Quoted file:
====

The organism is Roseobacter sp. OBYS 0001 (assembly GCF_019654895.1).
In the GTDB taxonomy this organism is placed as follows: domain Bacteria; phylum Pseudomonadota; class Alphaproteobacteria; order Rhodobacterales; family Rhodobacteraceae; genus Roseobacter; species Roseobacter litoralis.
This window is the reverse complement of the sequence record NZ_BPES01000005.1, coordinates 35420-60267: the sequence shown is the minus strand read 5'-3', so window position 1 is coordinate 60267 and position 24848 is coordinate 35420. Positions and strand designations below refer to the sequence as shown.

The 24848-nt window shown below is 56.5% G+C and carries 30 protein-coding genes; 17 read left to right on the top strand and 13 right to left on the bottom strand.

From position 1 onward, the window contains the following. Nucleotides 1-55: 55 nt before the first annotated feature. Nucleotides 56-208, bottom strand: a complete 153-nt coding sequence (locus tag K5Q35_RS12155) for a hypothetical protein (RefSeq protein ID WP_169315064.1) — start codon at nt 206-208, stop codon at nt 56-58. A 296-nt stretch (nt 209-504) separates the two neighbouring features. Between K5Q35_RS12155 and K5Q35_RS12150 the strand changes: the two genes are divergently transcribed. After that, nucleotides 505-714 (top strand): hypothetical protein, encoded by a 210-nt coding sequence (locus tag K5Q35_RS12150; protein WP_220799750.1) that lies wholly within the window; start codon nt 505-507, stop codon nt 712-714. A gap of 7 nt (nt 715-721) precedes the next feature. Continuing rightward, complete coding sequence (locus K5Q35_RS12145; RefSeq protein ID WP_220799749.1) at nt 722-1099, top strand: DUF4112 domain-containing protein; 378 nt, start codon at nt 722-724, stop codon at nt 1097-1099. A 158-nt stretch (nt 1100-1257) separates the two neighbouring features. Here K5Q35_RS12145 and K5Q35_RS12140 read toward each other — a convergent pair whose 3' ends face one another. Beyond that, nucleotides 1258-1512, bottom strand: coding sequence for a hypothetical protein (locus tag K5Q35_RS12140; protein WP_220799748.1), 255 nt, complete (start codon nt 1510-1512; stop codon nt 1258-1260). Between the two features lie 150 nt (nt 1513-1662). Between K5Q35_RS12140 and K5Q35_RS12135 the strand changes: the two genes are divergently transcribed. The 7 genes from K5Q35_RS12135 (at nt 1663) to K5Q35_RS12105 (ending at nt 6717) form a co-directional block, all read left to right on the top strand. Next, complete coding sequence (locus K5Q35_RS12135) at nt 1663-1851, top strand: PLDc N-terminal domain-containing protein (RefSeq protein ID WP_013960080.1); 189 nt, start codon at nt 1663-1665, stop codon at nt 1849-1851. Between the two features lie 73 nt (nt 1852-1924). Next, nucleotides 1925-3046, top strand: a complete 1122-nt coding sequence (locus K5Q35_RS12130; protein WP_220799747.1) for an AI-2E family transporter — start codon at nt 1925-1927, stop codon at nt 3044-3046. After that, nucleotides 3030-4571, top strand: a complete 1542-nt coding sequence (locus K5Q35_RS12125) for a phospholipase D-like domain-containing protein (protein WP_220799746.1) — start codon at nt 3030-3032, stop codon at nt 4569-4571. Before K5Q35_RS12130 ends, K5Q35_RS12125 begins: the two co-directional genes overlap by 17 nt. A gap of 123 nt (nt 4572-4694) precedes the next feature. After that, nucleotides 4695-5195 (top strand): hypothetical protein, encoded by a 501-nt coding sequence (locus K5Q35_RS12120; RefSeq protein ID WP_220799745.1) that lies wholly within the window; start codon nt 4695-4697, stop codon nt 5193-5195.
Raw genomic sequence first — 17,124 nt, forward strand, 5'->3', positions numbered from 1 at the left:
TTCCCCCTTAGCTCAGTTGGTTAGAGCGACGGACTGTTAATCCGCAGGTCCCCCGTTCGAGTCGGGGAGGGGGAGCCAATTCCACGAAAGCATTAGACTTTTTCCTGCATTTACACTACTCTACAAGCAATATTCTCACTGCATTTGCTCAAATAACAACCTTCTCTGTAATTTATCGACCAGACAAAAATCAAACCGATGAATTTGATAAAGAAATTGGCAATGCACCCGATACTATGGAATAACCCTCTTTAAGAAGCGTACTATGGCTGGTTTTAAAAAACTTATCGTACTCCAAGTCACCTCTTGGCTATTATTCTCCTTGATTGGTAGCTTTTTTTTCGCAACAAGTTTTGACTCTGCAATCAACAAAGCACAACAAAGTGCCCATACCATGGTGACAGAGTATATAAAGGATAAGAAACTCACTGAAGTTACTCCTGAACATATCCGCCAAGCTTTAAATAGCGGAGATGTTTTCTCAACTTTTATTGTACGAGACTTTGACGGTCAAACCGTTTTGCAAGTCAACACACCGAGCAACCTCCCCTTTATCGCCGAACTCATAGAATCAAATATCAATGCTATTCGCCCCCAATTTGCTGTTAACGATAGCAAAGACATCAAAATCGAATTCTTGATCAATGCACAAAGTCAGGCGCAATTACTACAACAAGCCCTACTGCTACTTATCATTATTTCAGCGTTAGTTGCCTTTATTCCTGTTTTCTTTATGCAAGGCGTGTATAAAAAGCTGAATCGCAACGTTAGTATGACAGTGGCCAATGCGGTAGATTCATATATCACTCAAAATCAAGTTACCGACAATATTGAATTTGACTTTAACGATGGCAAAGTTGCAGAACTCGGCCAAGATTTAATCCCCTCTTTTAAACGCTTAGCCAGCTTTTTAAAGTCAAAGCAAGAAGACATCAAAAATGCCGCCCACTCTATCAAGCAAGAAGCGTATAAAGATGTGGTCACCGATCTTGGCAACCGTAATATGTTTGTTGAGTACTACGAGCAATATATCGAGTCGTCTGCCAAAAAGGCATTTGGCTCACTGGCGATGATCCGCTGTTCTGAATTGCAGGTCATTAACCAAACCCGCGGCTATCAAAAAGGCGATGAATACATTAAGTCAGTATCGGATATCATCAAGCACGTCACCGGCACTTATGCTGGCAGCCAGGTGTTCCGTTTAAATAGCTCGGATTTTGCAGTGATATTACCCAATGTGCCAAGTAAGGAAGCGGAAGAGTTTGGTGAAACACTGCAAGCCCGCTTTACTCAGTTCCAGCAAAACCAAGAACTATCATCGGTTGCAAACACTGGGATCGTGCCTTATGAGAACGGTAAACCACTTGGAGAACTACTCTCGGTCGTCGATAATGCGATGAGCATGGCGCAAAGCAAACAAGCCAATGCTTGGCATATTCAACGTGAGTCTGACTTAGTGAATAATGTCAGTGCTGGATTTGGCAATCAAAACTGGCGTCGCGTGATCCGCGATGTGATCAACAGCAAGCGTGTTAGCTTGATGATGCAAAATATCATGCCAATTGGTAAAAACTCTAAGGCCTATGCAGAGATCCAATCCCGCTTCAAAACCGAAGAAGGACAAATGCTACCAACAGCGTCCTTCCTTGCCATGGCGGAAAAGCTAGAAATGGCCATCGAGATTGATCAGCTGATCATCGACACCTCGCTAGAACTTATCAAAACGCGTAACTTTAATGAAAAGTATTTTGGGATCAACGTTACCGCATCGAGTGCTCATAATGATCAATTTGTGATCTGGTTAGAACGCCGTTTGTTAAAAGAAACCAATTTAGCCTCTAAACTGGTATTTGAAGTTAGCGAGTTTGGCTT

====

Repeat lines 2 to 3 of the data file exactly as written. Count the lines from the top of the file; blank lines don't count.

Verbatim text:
In the GTDB taxonomy this organism is placed as follows: domain Bacteria; phylum Pseudomonadota; class Alphaproteobacteria; order Rhodobacterales; family Rhodobacteraceae; genus Roseobacter; species Roseobacter litoralis.
This window is the reverse complement of the sequence record NZ_BPES01000005.1, coordinates 35420-60267: the sequence shown is the minus strand read 5'-3', so window position 1 is coordinate 60267 and position 24848 is coordinate 35420. Positions and strand designations below refer to the sequence as shown.